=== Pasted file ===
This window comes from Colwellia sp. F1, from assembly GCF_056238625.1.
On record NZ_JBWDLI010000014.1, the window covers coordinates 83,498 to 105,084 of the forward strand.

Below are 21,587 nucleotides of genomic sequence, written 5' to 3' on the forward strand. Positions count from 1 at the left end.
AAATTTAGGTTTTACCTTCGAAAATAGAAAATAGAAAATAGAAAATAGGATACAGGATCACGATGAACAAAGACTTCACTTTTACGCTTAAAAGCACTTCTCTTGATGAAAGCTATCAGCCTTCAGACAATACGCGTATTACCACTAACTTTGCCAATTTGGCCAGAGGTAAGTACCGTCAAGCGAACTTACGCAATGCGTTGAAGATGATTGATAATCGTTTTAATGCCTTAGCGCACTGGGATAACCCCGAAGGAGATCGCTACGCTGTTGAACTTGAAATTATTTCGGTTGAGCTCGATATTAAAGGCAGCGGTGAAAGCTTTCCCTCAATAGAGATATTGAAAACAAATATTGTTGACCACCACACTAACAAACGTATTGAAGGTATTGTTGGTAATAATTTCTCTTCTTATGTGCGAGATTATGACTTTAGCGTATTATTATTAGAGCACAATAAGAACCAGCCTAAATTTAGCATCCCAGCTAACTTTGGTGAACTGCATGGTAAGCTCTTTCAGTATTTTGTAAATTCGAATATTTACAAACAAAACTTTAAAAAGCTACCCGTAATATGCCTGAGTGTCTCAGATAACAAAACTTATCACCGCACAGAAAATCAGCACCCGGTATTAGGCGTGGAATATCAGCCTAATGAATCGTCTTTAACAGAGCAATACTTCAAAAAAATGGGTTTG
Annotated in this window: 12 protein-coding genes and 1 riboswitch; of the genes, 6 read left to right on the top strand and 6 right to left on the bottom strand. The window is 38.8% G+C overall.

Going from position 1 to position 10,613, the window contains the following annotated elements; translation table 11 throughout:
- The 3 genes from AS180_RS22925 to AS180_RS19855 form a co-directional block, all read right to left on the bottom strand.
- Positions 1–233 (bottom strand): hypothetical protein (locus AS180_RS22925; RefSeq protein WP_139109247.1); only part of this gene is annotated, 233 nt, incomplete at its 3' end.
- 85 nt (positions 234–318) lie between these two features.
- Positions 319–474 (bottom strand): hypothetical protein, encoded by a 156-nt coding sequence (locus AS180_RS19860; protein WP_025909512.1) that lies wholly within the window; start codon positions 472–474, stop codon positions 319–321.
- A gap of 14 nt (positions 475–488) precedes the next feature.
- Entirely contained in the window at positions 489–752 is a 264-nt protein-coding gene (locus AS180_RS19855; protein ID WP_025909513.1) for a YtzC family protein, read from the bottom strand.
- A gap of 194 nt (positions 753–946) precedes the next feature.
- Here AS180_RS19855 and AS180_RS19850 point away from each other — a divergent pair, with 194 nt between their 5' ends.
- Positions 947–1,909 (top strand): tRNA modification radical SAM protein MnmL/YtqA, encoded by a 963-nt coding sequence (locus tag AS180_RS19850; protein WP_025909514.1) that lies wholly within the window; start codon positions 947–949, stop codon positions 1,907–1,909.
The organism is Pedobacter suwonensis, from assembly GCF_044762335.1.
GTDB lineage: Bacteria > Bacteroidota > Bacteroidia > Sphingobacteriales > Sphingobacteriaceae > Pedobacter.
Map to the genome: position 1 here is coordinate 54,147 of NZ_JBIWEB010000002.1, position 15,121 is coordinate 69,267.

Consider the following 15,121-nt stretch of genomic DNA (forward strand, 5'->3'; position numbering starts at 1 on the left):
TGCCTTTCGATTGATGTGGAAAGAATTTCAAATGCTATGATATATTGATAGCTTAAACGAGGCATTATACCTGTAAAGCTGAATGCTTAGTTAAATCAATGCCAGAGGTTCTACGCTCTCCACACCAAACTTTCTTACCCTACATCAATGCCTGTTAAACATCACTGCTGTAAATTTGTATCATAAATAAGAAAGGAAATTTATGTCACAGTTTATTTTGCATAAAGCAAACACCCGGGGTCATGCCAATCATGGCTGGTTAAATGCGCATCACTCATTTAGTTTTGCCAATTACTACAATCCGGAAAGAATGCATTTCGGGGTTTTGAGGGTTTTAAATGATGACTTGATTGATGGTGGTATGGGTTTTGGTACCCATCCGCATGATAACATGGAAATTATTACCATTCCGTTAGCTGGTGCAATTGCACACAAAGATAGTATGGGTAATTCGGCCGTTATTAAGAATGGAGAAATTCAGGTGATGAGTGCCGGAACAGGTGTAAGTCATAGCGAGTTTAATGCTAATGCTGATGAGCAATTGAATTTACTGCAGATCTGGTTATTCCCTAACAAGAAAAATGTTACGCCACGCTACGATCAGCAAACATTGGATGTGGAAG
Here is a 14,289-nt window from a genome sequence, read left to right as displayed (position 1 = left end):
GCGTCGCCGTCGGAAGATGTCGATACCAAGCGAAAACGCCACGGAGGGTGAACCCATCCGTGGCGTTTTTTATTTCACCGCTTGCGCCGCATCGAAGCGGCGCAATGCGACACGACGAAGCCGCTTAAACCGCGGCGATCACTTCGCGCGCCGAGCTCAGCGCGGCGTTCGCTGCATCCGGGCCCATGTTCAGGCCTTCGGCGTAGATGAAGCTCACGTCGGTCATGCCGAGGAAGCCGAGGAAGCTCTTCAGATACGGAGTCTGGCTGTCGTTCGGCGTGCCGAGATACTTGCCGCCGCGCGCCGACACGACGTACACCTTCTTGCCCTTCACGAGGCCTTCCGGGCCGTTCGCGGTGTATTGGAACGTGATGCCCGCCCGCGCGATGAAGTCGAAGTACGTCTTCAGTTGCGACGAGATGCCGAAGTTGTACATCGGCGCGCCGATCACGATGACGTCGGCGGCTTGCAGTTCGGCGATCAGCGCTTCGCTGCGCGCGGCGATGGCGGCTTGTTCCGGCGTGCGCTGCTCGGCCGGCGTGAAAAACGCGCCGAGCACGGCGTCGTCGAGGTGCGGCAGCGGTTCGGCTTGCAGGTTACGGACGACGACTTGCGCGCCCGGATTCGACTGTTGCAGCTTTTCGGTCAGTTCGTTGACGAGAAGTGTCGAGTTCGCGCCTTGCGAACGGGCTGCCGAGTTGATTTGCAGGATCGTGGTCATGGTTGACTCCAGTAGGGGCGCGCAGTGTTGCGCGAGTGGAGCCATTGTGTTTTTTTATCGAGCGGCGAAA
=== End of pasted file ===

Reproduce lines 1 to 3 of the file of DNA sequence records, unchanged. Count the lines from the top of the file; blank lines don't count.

This window comes from Colwellia sp. F1, from assembly GCF_056238625.1.
On record NZ_JBWDLI010000014.1, the window covers coordinates 83,498 to 105,084 of the forward strand.

Below are 21,587 nucleotides of genomic sequence, written 5' to 3' on the forward strand. Positions count from 1 at the left end.